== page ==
We catch up with Helen, our Projects Conservator at the University Collections Facility (UCF), in this week’s blog…
As the Rationalisation Projects Conservator my role is to make sure that the risk of damage to the objects which are housed at the UCF is minimised during the project. It is my job to make sure that the objects can be safely handled by the cataloguing team and any readers who come to visit. I am currently working on a collection of maps and atlases which date from around 1840. Many of these objects are beautifully illustrated and are an excellent example of the craftsmanship of the time.
The exterior of some of the books have a thick layer of soot and surface dirt. Therefore the first treatment which needs to be carried out on the collection is surface cleaning. The benefit of this is twofold, it will stop the transfer of surface dirt throughout the collection as well as making the text more visible. I am carrying out the cleaning process in two stages, firstly with a soft brush and vacuum and then the rest of the surface dirt is removed with a smoke sponge. I have found this method to be extremely effective and in some cases the colour change has been quite dramatic.
The maps do not have the same amount of surface dirt as the bound volumes from the same collection, and only a light surface clean was needed to remove the surface dirt. After a closer inspection of them it was clear that they were in need to some more interventive treatment in order to prevent information being lost in the future. Carrying out tear repairs is the next stage for this collection in order to keep the maps as stable as possible. These repairs will be carried out using starch paste and a fine Japanese tissue due to the lightweight and delicate nature of the paper the maps have been printed on. These maps will be rehoused in a custom made box with clearly labelled individual folders to ensure handling is kept to a minimum.This work will keep the collections in a state where they can be easily handled and studied for years to come.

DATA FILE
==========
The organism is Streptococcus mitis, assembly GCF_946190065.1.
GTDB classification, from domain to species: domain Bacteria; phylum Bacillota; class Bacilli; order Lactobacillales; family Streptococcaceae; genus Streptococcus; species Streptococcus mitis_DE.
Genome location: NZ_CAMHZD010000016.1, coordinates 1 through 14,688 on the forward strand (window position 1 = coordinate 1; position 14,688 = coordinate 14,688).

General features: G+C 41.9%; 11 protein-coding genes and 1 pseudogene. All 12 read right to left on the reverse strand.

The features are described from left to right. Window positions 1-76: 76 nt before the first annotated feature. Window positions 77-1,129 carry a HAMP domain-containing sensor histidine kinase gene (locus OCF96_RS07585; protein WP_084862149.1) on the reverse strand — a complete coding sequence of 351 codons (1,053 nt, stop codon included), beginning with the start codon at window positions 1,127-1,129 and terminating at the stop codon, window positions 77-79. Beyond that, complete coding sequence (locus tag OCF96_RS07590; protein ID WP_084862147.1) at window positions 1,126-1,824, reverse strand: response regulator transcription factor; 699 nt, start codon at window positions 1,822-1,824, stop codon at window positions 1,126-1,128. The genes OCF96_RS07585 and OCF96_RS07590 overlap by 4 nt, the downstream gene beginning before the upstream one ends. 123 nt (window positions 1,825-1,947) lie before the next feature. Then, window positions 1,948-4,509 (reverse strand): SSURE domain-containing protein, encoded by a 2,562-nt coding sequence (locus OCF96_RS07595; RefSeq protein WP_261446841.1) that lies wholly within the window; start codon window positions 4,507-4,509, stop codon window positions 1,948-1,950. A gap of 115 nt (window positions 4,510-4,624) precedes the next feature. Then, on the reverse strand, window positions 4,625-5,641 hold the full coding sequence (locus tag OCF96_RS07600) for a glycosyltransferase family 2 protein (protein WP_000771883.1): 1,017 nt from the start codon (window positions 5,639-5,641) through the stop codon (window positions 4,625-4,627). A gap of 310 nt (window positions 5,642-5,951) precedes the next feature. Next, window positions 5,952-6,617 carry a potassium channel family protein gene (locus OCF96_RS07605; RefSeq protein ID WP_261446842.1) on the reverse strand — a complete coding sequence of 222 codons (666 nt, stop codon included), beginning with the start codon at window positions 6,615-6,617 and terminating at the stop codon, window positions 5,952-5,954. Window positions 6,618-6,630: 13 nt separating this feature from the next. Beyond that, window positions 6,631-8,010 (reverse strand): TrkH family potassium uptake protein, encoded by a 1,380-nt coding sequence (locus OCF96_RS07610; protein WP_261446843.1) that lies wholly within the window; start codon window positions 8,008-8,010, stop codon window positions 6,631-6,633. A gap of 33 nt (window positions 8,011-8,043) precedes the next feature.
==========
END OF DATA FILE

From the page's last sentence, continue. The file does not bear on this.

A smoke sponge? The mind boggles! Can you tell us a bit more about this part of your toolkit?
Thanks for your comment. Yes, it has an interesting name! Smoke sponges were originally developed to remove soot from fire damaged objects, but we paper conservators use it frequently to remove dust and particulates from books and paper. It is made from vulcanised natural rubber, which is safe and non-toxic. You can buy it here: http://www.preservationequipment.com/Catalogue/Cleaning-Products/Sponges-Cloths/Smoke-Sponges. You can read more about surface cleaning on our blog here: http://libraryblogs.is.ed.ac.uk/conservation/2016/02/19/medieval-manuscripts-from-the-dirt-ages/